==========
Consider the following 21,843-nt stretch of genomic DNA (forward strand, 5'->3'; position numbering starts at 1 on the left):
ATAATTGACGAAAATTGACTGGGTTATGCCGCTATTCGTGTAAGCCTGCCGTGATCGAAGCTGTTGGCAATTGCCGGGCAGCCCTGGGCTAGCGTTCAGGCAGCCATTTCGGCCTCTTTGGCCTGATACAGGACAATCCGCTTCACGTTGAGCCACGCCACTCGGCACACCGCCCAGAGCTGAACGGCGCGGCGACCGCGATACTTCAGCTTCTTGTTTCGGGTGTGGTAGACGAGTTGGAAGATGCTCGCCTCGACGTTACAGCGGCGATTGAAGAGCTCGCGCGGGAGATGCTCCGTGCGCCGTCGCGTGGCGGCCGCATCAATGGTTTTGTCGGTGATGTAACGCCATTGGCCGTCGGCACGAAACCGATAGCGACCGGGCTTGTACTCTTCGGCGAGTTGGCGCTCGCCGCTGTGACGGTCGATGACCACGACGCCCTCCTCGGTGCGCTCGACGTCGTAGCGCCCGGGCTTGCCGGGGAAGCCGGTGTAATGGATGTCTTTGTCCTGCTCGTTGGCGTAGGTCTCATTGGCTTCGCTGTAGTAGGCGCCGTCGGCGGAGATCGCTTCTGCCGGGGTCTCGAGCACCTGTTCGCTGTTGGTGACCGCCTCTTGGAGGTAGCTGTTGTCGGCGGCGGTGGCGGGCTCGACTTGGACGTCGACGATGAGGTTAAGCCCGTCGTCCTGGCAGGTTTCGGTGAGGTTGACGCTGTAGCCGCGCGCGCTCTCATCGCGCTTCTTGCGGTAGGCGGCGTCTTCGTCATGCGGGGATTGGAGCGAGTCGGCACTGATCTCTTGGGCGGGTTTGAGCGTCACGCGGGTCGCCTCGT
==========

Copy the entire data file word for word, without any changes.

Consider the following 21,843-nt stretch of genomic DNA (forward strand, 5'->3'; position numbering starts at 1 on the left):
ATAATTGACGAAAATTGACTGGGTTATGCCGCTATTCGTGTAAGCCTGCCGTGATCGAAGCTGTTGGCAATTGCCGGGCAGCCCTGGGCTAGCGTTCAGGCAGCCATTTCGGCCTCTTTGGCCTGATACAGGACAATCCGCTTCACGTTGAGCCACGCCACTCGGCACACCGCCCAGAGCTGAACGGCGCGGCGACCGCGATACTTCAGCTTCTTGTTTCGGGTGTGGTAGACGAGTTGGAAGATGCTCGCCTCGACGTTACAGCGGCGATTGAAGAGCTCGCGCGGGAGATGCTCCGTGCGCCGTCGCGTGGCGGCCGCATCAATGGTTTTGTCGGTGATGTAACGCCATTGGCCGTCGGCACGAAACCGATAGCGACCGGGCTTGTACTCTTCGGCGAGTTGGCGCTCGCCGCTGTGACGGTCGATGACCACGACGCCCTCCTCGGTGCGCTCGACGTCGTAGCGCCCGGGCTTGCCGGGGAAGCCGGTGTAATGGATGTCTTTGTCCTGCTCGTTGGCGTAGGTCTCATTGGCTTCGCTGTAGTAGGCGCCGTCGGCGGAGATCGCTTCTGCCGGGGTCTCGAGCACCTGTTCGCTGTTGGTGACCGCCTCTTGGAGGTAGCTGTTGTCGGCGGCGGTGGCGGGCTCGACTTGGACGTCGACGATGAGGTTAAGCCCGTCGTCCTGGCAGGTTTCGGTGAGGTTGACGCTGTAGCCGCGCGCGCTCTCATCGCGCTTCTTGCGGTAGGCGGCGTCTTCGTCATGCGGGGATTGGAGCGAGTCGGCACTGATCTCTTGGGCGGGTTTGAGCGTCACGCGGGTCGCCTCGT